Phagocytosis of staphylococcus aureus by human neutrophils prevents macrophage efferocytosis and induces programmed necrosis

Mallary C. Greenlee-Wacker, Kevin M. Rigby, Scott D. Kobayashi, Adeline R. Porter, Frank R. DeLeo, William M. Nauseef

Research output: Contribution to journalArticlepeer-review

134 Scopus citations


Community-associated methicillin-resistant Staphylococcus aureus (CA-MRSA) pose a significant threat to human health. Polymorphonuclear leukocytes (PMN) are the first responders during staphylococcal infection, but 15-50% of the initial ingested inoculum survives within the PMN phagosome and likely contributes directly or indirectly to disease pathogenesis.We hypothesize that surviving intracellular CA-MRSA undermine effective phagocyte-mediated defense by causing a decrease in macrophage uptake of PMN containing viable S. aureus and by promoting PMN lysis. In support of this hypothesis, PMN harboring viable CAMRSA strain USA300 (PMN-SA) upregulated the "don't eat me" signal CD47, remained bound to the surface, and were inefficiently ingested by macrophages. In addition, coculture with PMN-SA altered the macrophage phenotype. Compared to macrophages fed USA300 alone, macrophages challenged with PMN-SA produced more IL-8 and less IL-1 receptor antagonist, TNF-α, activated caspase-1, and IL-1β. Although they exhibited some features of apoptosis within 3 h following ingestion of S. aureus, including phosphatidylserine exposure and mitochondrial membrane depolarization, PMN-SA had sustained levels of proliferating cell nuclear Ag expression, absence of caspase activation, and underwent lysis within 6 h following phagocytosis. PMN lysis was dependent on receptor-interacting protein 1, suggesting that PMN-SA underwent programmed necrosis or necroptosis. These data are the first demonstration, to our knowledge, that bacteria can promote sustained expression of proliferating cell nuclear Ag and that human PMN undergo necroptosis. Together, these findings demonstrate that S. aureus surviving within PMN undermine the innate immune response and may provide insight into the pathogenesis of S. aureus disease.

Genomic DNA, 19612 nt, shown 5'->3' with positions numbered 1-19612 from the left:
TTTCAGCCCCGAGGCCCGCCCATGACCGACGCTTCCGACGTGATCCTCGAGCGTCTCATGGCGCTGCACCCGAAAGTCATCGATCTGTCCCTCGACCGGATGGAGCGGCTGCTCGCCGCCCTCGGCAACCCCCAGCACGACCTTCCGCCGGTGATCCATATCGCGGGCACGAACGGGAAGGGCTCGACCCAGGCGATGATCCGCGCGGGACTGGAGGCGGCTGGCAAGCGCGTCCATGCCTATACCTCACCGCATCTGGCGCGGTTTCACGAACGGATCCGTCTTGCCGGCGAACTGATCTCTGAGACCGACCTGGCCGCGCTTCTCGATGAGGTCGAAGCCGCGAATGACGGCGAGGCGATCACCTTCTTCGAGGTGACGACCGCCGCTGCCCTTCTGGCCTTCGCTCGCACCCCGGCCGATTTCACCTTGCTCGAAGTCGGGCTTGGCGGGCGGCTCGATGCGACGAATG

Original languageEnglish
Pages (from-to)4709-4717
Number of pages9
JournalJournal of Immunology
Issue number10
StatePublished - May 15 2014
Externally publishedYes


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